Ogestrel Watson 2 white pills 2 white pills 100 0.50
Portia Teva 4 pink pills 4 pink pills 120 0.60
Quasense Watson 4 white pills 4 white pills 120 0.60
Seasonale Teva 4 pink pills 4 pink pills 120 0.60
Seasonique Teva 4 light-blue-green pills 4 light-blue-green pills 120 0.60
Sronyx Watson 5 white pills 5 while pills 100 0.50
Trivora Watson 4 pink pills 4 pink pills 120 0.50

 

Notes:
a ella, Plan B, Plan B One-Step and Next Choice are the only dedicated product specifically marketed for emergency contraception. Aviane, Cryselle, Enpresse, Jolessa, Lessina, Levora, Lo/Ovral, LoSeasonique, Low-Ogestrel, Lutera, Lybrel, Nordette, Ogestrel, Portia, Quasense, Seasonale, Seasonique, Sronyx and Trivora have been declared safe and effective for use as ECPs by the United States Food and Drug Administration. Outside the United States, about 100 emergency contraceptive products are specifically packaged, labeled, and marketed. Levonorgestrel-only ECPs are available either over-the-counter or from a pharmacist without having to see a clinician in 60 countries. In the U.S., Plan B One-Step and Next Choice are available over-the counter to women and men aged 17 and older. You can buy these pills by prescription if you are younger. ella is available by prescription only.
b The labels for Plan B and Next Choice say to take one pill within 72 hours after unprotected intercourse, and another pill 12 hours later. However, recent research has found that both pills can be taken at the same time. Research has also shown that that all of the brands listed here are effective when used within 120 hours after unprotected sex.
c The progestin in Cryselle, Lo/Ovral, Low-Ogestrel and Ogestrel is norgestrel, which contains two isomers, only one of which (levonorgestrel) is bioactive; the amount of norgestrel in each tablet is twice the amount of levonorgestrel.

 

http://ec.princeton.edu/questions/dose.html

http://www.reddit.com/r/sex/comments/ku8v0/til_you_can_use_some_regular_birth_control_pills/

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YSK repairpal.com will help make sure you get a fair price for car repairs (repairpal.com) car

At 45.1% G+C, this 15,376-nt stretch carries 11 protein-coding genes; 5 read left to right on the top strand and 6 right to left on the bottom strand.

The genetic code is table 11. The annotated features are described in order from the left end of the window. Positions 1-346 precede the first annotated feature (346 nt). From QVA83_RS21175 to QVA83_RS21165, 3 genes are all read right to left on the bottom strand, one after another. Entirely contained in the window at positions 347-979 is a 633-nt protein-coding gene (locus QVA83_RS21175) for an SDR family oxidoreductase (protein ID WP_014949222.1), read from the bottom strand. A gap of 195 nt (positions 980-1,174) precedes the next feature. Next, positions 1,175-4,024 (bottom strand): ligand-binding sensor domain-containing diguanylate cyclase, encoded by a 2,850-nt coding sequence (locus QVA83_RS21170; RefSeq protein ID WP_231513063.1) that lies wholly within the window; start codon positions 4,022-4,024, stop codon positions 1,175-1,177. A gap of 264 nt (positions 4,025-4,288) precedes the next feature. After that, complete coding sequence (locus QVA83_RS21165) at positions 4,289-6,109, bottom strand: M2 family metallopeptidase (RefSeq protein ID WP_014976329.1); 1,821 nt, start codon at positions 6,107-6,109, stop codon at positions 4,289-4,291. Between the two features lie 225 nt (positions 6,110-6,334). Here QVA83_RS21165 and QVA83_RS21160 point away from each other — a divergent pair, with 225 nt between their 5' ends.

Filed under: Uncategorized — Tags: , , , , , — heredago @ 19:39

YSK repairpal.com will help make sure you get a fair price for car repairs (repairpal.com)

September 11, 2011

Filed under: Uncategorized — heredago @ 09:03

http://www.ifixit.com/Teardown

VehicleFixer Videos Detail DIY Car Repairs

Filed under: Uncategorized — heredago @ 08:59

If you’re living without a seriously trustworthy mechanic, or you just like to bust out the wrench and fix your own wheels, VehicleFixer.com’s descriptive videos are worth watching.

Many of the site’s videos appear to come from old VHS instructional tapes, so the quality’s a bit lacking by modern standards, and the cars are older models—though most of the techniques and parts are going to be the same as today’s units. You’re also treated to the cheapest synthesized soundtrack the tape makers could swing. But the videos on replacing brakes, changing oil, fixing belts and hoses, swapping out filters, and the like are slow, step-by-step, and explained in clear language, which is what really matters when you’ve got the hood open. You might have to do some clicking around, mostly to force more video and sidebar ads upon you, but VehicleFixer is probably still worth it if you want to learn how to get things done on your car. Free to watch, no sign-up required (though the site promises a share-centric members area coming soon).

Wrap Your Headphones with a Binder Clip for Easy, Tangle-Free Storage

Filed under: Uncategorized — heredago @ 08:38

If you carry headphones with you everywhere you go but can’t seem to find a tangle-free wrapping method that works for you, look no further than the duct tape of office supplies, the binder clip.

The video above demonstrates the simple process for using a binder clip as a handy headphone wrapper and clip, but just to lay it out:

  1. Open the clip and place the cord inside, then drop the earplugs into the mouth of the clip. (They should be loosely hanging in the clip.)
  2. Grab the cord below your earbuds and start wrapping it around the arms of the binder clip. Don’t wrap too tightly; doing so could damage your headphones. (This is less of a worry the less fancy your headphones are.)
  3. When you’re near the end of your headphones, push the headphone jack through the top of the binder clip’s arms.

Wrap Your Headphones with a Binder Clip for Easy, Tangle-Free StorageBonus 1: You can clip your wrapped headphones to your backpack/purse/etc. to keep them handy.

Bonus 2: It also works as a cord shortener, also demonstrated in the video.

http://lifehacker.com/5835423/wrap-your-headphones-with-a-binder-clip-for-easy-tangle+free-storage

Big thanks to reader olibrowning for sharing this one with me via Google+. Binder clips. Is there anything they aren’t good for? Music by Work of Saws